The Vinhos Verdes region, the largest wine-growing region in Portugal, extends throughout the north-west of the country, being limited to the North by the Minho River, the Atlantic Ocean by the Atlantic Ocean and the Douro River by the South. The current Green Wine Region was delimited at the beginning of the 20th century and today it is divided into nine sub-regions: Monção, Lima, Basto, Cávado, Ave, Amarante, Baião, Sousa and Paiva. The vineyards of the region occupy about 21 thousand hectares of soil, which corresponds to about 15% of the whole viticultural area of the country.
In the region the climate is mild throughout the year as it is influenced by the maritime breezes of the Atlantic Ocean, however, precipitation levels are quite high and the humidity is relatively high. The distribution of rain is mainly concentrated in the winter and spring months. These are the characteristics that justify the green scenarios that predominate in the region.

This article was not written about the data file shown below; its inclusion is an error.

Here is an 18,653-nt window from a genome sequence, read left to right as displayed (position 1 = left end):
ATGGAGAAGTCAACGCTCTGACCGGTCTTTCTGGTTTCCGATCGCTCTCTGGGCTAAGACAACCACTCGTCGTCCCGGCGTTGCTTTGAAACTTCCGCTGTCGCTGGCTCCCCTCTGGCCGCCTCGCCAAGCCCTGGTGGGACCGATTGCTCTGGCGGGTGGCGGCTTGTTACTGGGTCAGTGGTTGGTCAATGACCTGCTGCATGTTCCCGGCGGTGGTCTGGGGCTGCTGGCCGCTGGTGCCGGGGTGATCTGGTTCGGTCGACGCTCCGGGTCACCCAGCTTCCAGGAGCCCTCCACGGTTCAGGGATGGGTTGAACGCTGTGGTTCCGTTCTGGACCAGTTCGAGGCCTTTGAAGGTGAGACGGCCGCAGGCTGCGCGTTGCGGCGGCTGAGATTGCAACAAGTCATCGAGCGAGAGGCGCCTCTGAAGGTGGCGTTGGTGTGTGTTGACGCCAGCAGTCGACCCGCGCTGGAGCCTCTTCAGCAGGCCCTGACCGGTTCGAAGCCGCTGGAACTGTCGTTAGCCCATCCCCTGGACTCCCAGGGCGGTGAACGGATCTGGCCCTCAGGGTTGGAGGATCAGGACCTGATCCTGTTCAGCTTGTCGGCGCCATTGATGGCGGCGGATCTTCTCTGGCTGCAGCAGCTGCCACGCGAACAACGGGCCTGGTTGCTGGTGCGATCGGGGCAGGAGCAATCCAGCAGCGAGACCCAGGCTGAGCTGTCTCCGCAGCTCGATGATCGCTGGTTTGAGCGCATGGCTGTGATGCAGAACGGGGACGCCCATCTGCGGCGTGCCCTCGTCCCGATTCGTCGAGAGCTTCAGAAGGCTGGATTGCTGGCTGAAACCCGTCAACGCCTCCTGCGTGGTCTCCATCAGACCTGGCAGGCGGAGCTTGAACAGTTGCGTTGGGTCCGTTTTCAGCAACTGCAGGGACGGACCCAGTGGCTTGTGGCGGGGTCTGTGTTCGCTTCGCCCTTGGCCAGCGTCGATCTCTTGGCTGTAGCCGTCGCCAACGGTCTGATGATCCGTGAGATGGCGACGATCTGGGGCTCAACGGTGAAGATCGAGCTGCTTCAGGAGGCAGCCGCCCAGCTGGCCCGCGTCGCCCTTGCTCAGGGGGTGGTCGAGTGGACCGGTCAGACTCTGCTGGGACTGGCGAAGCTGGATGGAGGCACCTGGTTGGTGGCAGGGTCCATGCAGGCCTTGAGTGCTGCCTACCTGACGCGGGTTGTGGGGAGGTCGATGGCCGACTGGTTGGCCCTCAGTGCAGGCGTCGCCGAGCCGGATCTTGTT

As far as soils are concerned, in most of the region they are granitic with a high acidity and a low level of phosphorus.
In the region the production of White Wines predominates, but Rosés and Red Wines are also produced. Currently Red Wine represents an increasingly smaller portion of the region’s production and is mainly consumed by local populations.
The main grape varieties grown for the production of White Green Wines are Loureiro, Trajadura, Alvarinho and Arinto (also nicknamed Pedernã). For the Tinto, the Vinhão predominates.
The wines produced in this region are generally fruity with a slight degree of acidity, presenting a moderate alcohol content and a pleasant freshness. They should be consumed, preferably with salads, white meats, fish and seafood, sushi, and other light dishes.